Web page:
Other parts rounding out the bike are my well worn set of Shimano XTR pedals. These guys are rock solid and in my opinion, you can not find a better pedal. An oldie but goodie Blackburn rear rack, and an equally old Selle San Marco saddle make this budget bike stand out from the rest.
This bike came together better than I ever expected. And to top it off, it came together very cheaply. The only parts that I needed to purchase were the brake levers, a couple tubes, and a new chain. Not too bad in my opinion. This bike will serve my wife (and me!) for quite the years to come.
Now if only I could lock down my next bike purchase…
Earlier this year I picked up an older Cannondale touring bike for my wife, thinking she might want to ride a bit. Normally I do not go out looking for bikes for her, but I ended up getting an amazing deal on this one. This bike has an interesting story though: My friend has had it in her basement for years, holding it for her friend who needed a place to put it while in college. But this bike was not just some recreational toy, it was ridden completely across the country! My friend’s friend, bought it only to ride across the nation, and when she came back home, she stashed it in my friend’s basement. Wow. Great history on this bike. So what am I going to do with it?
My plan from the beginning was to turn in into more of an “errands” bike. Sure I have my cargo bike, but sometimes it is just too much. This bike would fill that gap. Also I figured that my wife would like a road bike in this setup, but maybe later in life, as for the moment, no. Luckily, my wife and I share similar size bikes!
Road bars are gone, in their place is an old set of mountain riser bars. Since it was an older bike, it came equipped with a threaded fork. A stem adapter was installed to enable me to use the mountain bars and stem. New Avid FR5 brake levers, and an old Shimano friction shifter round out the bars. The friction shifter will move the Deore rear derailleur across the 8 cogs on the rear wheel. Hopefully this setup works, I do like a single chainring up front. Still more to do, so here are only teaser photos:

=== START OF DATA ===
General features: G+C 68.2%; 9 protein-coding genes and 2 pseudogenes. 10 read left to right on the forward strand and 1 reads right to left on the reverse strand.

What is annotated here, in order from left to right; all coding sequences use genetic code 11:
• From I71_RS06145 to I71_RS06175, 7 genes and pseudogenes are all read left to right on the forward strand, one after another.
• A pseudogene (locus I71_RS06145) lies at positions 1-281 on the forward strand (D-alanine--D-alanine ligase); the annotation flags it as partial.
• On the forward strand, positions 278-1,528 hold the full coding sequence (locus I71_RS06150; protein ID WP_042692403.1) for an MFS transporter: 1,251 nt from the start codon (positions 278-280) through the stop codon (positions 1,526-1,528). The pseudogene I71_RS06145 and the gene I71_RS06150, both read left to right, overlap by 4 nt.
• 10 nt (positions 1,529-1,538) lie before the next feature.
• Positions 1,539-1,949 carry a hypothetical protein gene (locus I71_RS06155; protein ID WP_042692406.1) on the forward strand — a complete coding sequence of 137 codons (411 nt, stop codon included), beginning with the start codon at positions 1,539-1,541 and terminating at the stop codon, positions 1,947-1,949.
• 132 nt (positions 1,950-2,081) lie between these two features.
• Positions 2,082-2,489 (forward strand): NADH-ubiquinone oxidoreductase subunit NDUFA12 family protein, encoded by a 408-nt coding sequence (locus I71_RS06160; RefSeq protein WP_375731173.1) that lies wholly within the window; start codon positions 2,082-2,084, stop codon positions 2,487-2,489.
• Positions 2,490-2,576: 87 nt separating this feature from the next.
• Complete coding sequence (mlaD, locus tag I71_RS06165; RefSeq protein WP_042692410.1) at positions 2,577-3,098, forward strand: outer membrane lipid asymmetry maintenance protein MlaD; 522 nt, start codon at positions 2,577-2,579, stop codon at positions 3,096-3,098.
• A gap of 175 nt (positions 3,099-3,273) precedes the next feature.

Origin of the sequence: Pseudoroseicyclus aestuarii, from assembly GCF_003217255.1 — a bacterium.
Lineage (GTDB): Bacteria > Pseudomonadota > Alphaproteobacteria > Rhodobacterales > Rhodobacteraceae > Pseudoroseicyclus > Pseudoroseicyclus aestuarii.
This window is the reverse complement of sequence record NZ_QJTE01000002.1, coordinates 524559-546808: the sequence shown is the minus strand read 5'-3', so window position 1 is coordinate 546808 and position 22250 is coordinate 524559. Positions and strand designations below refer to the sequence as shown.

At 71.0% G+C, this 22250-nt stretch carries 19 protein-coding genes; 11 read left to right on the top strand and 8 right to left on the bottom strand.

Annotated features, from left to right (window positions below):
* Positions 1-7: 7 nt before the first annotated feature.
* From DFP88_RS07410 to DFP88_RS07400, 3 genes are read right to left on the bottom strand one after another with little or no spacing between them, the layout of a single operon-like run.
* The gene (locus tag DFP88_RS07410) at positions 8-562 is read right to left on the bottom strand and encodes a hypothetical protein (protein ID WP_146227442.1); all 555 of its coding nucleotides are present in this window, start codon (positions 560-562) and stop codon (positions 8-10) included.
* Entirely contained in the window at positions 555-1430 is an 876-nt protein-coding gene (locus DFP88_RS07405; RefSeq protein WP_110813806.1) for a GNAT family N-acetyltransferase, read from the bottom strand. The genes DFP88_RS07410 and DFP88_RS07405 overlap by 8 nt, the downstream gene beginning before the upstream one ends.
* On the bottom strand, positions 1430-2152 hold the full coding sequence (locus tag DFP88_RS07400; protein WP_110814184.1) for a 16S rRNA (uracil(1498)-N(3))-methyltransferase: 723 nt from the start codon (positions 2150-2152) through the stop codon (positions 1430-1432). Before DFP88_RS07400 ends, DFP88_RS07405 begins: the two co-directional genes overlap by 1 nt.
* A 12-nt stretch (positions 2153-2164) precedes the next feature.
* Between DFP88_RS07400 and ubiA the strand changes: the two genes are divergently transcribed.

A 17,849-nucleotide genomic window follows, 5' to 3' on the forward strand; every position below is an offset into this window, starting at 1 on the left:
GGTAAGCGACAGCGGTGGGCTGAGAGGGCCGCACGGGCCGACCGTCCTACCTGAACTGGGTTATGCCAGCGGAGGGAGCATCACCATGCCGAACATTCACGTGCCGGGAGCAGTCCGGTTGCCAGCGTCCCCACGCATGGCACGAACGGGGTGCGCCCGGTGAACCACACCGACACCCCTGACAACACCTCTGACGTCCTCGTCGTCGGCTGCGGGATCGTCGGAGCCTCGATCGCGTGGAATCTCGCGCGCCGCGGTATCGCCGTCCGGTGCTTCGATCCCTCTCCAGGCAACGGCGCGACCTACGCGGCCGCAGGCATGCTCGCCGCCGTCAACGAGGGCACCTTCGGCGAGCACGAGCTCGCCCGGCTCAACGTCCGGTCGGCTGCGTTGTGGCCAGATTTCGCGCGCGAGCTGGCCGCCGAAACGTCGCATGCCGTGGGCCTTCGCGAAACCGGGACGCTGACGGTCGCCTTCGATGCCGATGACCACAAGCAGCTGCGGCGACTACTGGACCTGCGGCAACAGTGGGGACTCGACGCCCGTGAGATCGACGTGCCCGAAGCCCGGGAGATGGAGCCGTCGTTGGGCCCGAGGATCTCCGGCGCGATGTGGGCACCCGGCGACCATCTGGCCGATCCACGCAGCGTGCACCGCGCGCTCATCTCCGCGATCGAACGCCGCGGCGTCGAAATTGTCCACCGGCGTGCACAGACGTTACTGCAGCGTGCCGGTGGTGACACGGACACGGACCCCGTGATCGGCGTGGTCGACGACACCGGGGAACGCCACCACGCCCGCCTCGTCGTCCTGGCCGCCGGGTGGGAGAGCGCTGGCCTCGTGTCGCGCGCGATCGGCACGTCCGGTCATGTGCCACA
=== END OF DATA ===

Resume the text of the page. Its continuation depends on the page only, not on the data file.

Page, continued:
Since I am the official bicycle geek at my workplace, I get to do random maintenance projects on friends’ bikes. This latest project, has made me extremely happy:
This is a 70s or 80s Sears and Roebuck Ted Williams edition road bike. A friend of mine actually found it on the side of the road in someone’s garbage. He decided to pick it up and see if I could do anything with it. Fifteen dollars later, he has a road worthy single speed! Granted, I did not do anything too fancy with it, for example, I left the cassette on the freewheel, and also I left both chain rings on the crank. But for this build, it does not matter. What matters is that it is ride-able, for extremely low money. All you need is a new chain, semi horizontal dropouts, and some new tubes, and BOOM! You are riding! The weirdest thing about this bike is that it has Dura Ace brake levers and brakes on it, which I did not expect. A little bling for a free bicycle. Too much fun on two wheels. Here are some glamor shots…
Here is the latest version of the Haro V3. Looks like the xtracycle conversion will have to wait, but for now, this will be the commuter set up. Here are the parts:
-2003 Haro V3 frame
-Sram X9 rear derailleur
-Shimano LX front derailleur
-Sram X7 shifters
-Avid BB7 brakes
-Avid SD7 brake levers
-Easton EA50 handlebars
-Salsa rigid fork (From an Ala Carte)
-Sun Ringle Singletrack wheelset
-Truvativ Fire X mountain crankset with GXP BB.
-Original Haro seatpost
-Shimano clip/platform pedals
-Maxxis Crossmark 26×2.1 tires
I still need to fine tune the shifting a little, but for the most part it is ready for commuting duty. After the shifting is all set, the next thing to order will be some Schwalbe Big Apples! Here’s a few pictures: